Battery Life: Good (60Hz) to Average (120Hz)

Last week we had published our initial battery life report on the S20 series, with some interesting findings. First of all, what needs to be mentioned again is that the new 120Hz display modes on the phones come with a quite large battery life impact. The behavior is exhibited on all our S20 models at hand and I think it’s likely due to the panel itself or the DDIC. Samsung had included various display refresh modes varying from 48, 60, 96 and 120Hz, however we have yet to find evidence of any mechanism that actively switches between the various modes. 

Device-On Black Screen Power Consumption (Airplane Mode)

As such, even on a black static screen, running at 120Hz comes with a quite steep power penalty that’s always present whenever the display is on, costing around 160mW of power.

I had noted that I found our variant of the Snapdragon 865 Galaxy S20 Ultra to have worse idle power than our Exynos phone version. Initially I had attributed this to possibly the SoC or even the nature of the external X55 modem, but since then I’ve also received an LG V60 and that device’s idle power is perfectly normal. The only other thing that differentiates our S20 Ultra here is the fact that it has the extra mmWave antennas and RF systems. It would be interesting to see if non-mmWave variants of the Snapdragon S20 Ultra behave any differently (Tip at our Chinese or Korean readers).

I also had made mention that the “Performance” mode of the Exynos S20 phones seemingly behaved quite overzealously in terms of its scheduling settings, and there was a quite drastic increase in power draw for what was not nearly an as drastic increase in performance. I’ve rerun the battery tests in the “Optimized” settings which doesn’t have the “Increased system speed” option enabled, and I’ve confirmed my suspicion as the battery life figures did improve by some notable amounts. I’ve also tested the Snapdragon in the “Optimized” setting and the runtimes only differed by 2% - for users having the Snapdragon versions it’s thus safe to simply leave that enabled.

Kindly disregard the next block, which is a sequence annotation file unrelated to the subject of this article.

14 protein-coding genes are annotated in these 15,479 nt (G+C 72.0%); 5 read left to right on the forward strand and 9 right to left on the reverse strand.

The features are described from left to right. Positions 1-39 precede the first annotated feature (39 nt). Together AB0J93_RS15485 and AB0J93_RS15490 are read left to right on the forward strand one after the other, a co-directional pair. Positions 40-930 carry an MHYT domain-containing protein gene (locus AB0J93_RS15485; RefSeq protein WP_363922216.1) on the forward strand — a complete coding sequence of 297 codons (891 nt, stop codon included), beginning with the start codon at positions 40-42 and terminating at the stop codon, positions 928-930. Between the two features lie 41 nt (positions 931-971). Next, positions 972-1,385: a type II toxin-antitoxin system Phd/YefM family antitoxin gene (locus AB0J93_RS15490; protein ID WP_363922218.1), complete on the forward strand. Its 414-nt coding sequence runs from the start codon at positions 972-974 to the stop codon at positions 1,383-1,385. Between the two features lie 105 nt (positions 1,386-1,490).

Web Browsing Battery Life 2016 (WiFi)

In our web test, the new S20 series end up right about where you’d expect them to. The Snapdragon 865 Galaxy S20 Ultra at 60Hz fares the best amongst the tested models, and now represents Samsung’s longest lasting flagship device. Slightly behind it we find the Exynos S20 Ultra at 60Hz. The difference between the two phones here isn’t very big in this test, and I attribute this to the higher constant idle power draw of the Snapdragon phone which counteracts the much higher compute efficiency of the SoC. The Eyxnos S20+ ends up slightly behind the S10+ phones, but still lasts a good 12.65h in this test.

Once we turn on the 120Hz display modes, the battery life results on all the phones drops quite notably. The Snapdragon S20 Ultra goes from 14h to 11.3h, a 20% drop. The same applies to the Exynos S20 Ultra, with a 20% drop, but for some reason the S20+ sees a larger drop of 25%. In the systems performance section I did mention that there’s some software configuration differences between the Exynos S20 Ultra and S20+, maybe some of that plays part here in the results.

PCMark Work 2.0 - Battery Life

Overall, the conclusion on battery life isn’t quite as black & white as we thought it would be. The key point is to stay away from the seemingly broken Performance mode on the Exynos chipset and you’ll have roughly similar battery life results between the two SoC variants of the S20. Naturally, that’s only being achieved by the fact that the Exynos does showcase worse performance, saving energy by using the more efficient lower performance states more.